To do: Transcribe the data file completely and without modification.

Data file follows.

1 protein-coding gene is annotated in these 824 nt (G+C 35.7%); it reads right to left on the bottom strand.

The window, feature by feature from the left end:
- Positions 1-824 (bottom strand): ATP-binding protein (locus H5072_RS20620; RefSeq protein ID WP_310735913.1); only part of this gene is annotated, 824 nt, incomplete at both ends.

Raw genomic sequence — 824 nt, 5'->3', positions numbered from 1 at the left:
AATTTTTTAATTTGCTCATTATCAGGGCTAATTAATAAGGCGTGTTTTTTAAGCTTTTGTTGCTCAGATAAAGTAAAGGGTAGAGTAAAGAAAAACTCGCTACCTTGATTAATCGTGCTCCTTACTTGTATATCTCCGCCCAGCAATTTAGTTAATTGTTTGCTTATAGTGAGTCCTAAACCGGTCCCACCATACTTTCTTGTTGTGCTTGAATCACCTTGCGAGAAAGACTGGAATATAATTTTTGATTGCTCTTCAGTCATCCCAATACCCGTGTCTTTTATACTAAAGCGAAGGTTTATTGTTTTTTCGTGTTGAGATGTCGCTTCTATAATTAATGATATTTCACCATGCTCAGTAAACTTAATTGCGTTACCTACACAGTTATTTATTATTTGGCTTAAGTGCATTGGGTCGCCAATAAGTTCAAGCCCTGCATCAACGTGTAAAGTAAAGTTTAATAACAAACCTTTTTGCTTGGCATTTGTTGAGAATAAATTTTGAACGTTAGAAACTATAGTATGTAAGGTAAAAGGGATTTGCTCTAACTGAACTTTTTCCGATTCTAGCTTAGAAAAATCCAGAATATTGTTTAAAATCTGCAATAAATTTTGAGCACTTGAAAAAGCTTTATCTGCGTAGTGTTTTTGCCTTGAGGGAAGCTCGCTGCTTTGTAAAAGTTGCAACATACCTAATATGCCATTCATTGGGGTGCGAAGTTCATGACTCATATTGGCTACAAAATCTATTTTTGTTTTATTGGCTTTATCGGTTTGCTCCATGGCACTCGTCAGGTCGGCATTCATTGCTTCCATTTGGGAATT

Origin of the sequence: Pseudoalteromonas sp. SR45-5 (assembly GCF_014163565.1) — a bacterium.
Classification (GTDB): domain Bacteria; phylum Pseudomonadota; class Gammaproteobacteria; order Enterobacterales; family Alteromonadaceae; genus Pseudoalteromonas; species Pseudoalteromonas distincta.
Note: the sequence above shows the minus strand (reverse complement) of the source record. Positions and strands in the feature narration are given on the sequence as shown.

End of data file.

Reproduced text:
1 protein-coding gene is annotated in these 824 nt (G+C 35.7%); it reads right to left on the bottom strand.

The window, feature by feature from the left end:
- Positions 1-824 (bottom strand): ATP-binding protein (locus H5072_RS20620; RefSeq protein ID WP_310735913.1); only part of this gene is annotated, 824 nt, incomplete at both ends.

Raw genomic sequence — 824 nt, 5'->3', positions numbered from 1 at the left:
AATTTTTTAATTTGCTCATTATCAGGGCTAATTAATAAGGCGTGTTTTTTAAGCTTTTGTTGCTCAGATAAAGTAAAGGGTAGAGTAAAGAAAAACTCGCTACCTTGATTAATCGTGCTCCTTACTTGTATATCTCCGCCCAGCAATTTAGTTAATTGTTTGCTTATAGTGAGTCCTAAACCGGTCCCACCATACTTTCTTGTTGTGCTTGAATCACCTTGCGAGAAAGACTGGAATATAATTTTTGATTGCTCTTCAGTCATCCCAATACCCGTGTCTTTTATACTAAAGCGAAGGTTTATTGTTTTTTCGTGTTGAGATGTCGCTTCTATAATTAATGATATTTCACCATGCTCAGTAAACTTAATTGCGTTACCTACACAGTTATTTATTATTTGGCTTAAGTGCATTGGGTCGCCAATAAGTTCAAGCCCTGCATCAACGTGTAAAGTAAAGTTTAATAACAAACCTTTTTGCTTGGCATTTGTTGAGAATAAATTTTGAACGTTAGAAACTATAGTATGTAAGGTAAAAGGGATTTGCTCTAACTGAACTTTTTCCGATTCTAGCTTAGAAAAATCCAGAATATTGTTTAAAATCTGCAATAAATTTTGAGCACTTGAAAAAGCTTTATCTGCGTAGTGTTTTTGCCTTGAGGGAAGCTCGCTGCTTTGTAAAAGTTGCAACATACCTAATATGCCATTCATTGGGGTGCGAAGTTCATGACTCATATTGGCTACAAAATCTATTTTTGTTTTATTGGCTTTATCGGTTTGCTCCATGGCACTCGTCAGGTCGGCATTCATTGCTTCCATTTGGGAATT

Origin of the sequence: Pseudoalteromonas sp. SR45-5 (assembly GCF_014163565.1) — a bacterium.
Classification (GTDB): domain Bacteria; phylum Pseudomonadota; class Gammaproteobacteria; order Enterobacterales; family Alteromonadaceae; genus Pseudoalteromonas; species Pseudoalteromonas distincta.
Note: the sequence above shows the minus strand (reverse complement) of the source record. Positions and strands in the feature narration are given on the sequence as shown.